In that moment, she knew she’d have to withdraw, for herself. She tucked away feelings of betrayal. She had known what she was getting into with him. One did not court a god lightly.
“Why?” she asked him. “What were you saying to him?”
“I…” he shrugged. “I had to gloat a little. It was requisite, Jasnah, considering our history.” His eyes became distant. “I remember feeling odd about the encounter… a sense of repetition? Something happened that day in the lost minutes. He got the better of me and excised the memory from my mind, letting me instead think I had won the exchange. I can find the remnants, now that I look, as it was awkwardly done, as if by one unfamiliar.”
“This is wrong, isn’t it?” she said.
“Very wrong. Rayse is a megalomaniac, Jasnah. For all his craftiness, it would hurt him to let me walk away thinking I’d bested him. In this case, he encouraged it.” Wit leaned forward and took her hand. “He’s grown. After ten thousand years, Rayse has actually learned something. That terrifies me. Because I can’t anticipate what he will do.”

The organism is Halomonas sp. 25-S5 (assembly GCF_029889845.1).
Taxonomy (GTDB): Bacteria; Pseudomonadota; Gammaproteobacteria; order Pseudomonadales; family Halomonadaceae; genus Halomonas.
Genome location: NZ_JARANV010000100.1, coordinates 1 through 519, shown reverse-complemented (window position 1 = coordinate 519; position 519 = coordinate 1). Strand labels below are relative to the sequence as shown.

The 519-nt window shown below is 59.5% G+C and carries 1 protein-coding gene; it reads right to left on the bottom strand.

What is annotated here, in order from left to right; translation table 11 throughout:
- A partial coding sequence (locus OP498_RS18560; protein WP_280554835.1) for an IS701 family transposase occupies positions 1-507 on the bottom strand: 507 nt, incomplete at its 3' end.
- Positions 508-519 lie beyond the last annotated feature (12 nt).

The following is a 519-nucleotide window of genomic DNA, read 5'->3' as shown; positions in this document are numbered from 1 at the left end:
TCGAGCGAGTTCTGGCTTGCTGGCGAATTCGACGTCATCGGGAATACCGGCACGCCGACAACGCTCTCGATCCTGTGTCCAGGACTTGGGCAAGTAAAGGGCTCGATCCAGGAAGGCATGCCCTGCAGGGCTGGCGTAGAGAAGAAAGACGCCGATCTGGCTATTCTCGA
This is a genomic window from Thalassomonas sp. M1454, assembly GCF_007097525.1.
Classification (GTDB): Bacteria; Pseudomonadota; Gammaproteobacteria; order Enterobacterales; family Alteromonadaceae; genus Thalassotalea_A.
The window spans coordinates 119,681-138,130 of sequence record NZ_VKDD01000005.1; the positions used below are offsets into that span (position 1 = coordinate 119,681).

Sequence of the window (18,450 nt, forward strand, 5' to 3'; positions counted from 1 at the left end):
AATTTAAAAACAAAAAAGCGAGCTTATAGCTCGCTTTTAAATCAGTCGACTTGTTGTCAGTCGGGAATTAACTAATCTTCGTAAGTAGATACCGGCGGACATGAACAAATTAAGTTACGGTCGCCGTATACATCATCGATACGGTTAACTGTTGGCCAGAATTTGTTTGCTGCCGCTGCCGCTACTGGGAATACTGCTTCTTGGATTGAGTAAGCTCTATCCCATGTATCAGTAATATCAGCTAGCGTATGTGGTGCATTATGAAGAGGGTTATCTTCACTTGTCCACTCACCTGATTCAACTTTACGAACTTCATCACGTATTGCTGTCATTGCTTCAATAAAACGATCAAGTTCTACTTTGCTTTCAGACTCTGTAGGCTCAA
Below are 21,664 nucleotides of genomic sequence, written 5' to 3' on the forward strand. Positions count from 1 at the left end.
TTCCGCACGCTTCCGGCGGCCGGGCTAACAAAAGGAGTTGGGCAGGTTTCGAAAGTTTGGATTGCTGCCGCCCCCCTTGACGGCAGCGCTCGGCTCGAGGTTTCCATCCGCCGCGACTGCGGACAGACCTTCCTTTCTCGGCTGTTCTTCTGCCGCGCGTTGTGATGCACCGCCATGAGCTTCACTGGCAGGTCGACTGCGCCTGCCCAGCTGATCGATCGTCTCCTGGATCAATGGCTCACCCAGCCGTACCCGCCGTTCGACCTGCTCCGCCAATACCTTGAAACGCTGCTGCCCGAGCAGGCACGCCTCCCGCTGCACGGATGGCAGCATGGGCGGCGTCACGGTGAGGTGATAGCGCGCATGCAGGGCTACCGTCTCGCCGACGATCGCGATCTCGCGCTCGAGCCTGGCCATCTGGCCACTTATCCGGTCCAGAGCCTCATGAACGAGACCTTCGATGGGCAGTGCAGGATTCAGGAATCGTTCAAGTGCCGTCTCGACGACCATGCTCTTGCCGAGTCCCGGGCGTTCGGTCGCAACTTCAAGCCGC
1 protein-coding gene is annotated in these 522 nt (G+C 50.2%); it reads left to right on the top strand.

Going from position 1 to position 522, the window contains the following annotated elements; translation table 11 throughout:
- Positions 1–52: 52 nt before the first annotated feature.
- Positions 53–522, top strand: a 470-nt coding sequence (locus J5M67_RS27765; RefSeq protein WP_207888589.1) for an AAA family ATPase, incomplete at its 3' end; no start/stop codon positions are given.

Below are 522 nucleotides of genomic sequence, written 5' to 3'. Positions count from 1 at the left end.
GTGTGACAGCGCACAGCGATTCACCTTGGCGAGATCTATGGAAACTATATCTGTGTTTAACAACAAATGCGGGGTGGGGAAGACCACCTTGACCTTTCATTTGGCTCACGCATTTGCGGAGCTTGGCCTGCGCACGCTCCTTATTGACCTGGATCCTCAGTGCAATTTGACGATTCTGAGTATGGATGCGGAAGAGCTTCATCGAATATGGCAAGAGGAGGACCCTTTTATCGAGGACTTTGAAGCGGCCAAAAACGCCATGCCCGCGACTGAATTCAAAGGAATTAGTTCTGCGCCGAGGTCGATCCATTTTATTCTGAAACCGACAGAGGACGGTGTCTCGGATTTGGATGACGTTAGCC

“We need to reread the contract between him and Dalinar,” Wit said. “Now.”
Jasnah had a copy nearby, but before she’d opened her ledger, a pounding on a <nearish> door, real this time, drew her attention. She passed out of the bedroom, through the sitting room, and eased open the outer door to reveal <Hemnid> of the Cobalt Guard. A man with discretion to match his general poise, she trusted him as much as she trusted any, so she wasn’t bothered as he glanced at Wit as he approached. “What?” she said to him, light spilling from the guardroom into her quarters.
“Radiant Shallan and Highprince Adolin have something to report,” he whispered. [Brandon: I’m gonna cut that out so you have some anticipation for what’s coming.] “Your uncle has called for a meeting immediately, despite the hour.”
“Tell him I’ll be there shortly,” she said, then closed the door, looking back into the darkened sitting room towards Wit. [Brandon skips another section.]
“It should be,” Wit said. “I need to study that contract. There might be loopholes.”
“And if you didn’t see them?” She said. “You didn’t before.”
“You’re right,” he said. He took a deep breath. “You’re… you’re right. We need an expert, beyond even my considerable knowledge in the area.”
“Do you know any?”
“From your world?” he asked. “Only one, but she and I aren’t on speaking terms. I will, instead, see if I can contract an old friend.”